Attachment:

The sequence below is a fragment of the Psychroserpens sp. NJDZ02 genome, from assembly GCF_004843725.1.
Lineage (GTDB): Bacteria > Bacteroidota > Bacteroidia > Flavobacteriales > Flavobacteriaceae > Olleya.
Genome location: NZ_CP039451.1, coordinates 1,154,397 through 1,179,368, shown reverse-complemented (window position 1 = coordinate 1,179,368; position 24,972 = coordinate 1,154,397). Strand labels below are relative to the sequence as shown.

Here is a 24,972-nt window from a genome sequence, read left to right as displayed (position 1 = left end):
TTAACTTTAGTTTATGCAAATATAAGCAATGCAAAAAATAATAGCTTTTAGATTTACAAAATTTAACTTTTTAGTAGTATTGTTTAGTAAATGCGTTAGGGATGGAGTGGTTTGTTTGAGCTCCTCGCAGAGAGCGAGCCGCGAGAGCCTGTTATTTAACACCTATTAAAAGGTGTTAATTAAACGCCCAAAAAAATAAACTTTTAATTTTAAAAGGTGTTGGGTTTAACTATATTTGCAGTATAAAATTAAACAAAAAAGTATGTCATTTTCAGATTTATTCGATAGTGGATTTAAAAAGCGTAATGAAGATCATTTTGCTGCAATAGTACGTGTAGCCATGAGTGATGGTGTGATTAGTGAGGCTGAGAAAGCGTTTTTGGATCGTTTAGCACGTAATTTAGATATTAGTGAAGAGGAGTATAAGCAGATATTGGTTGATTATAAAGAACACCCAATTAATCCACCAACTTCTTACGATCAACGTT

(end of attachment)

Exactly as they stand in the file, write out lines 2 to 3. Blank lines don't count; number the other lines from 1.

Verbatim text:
Lineage (GTDB): Bacteria > Bacteroidota > Bacteroidia > Flavobacteriales > Flavobacteriaceae > Olleya.
Genome location: NZ_CP039451.1, coordinates 1,154,397 through 1,179,368, shown reverse-complemented (window position 1 = coordinate 1,179,368; position 24,972 = coordinate 1,154,397). Strand labels below are relative to the sequence as shown.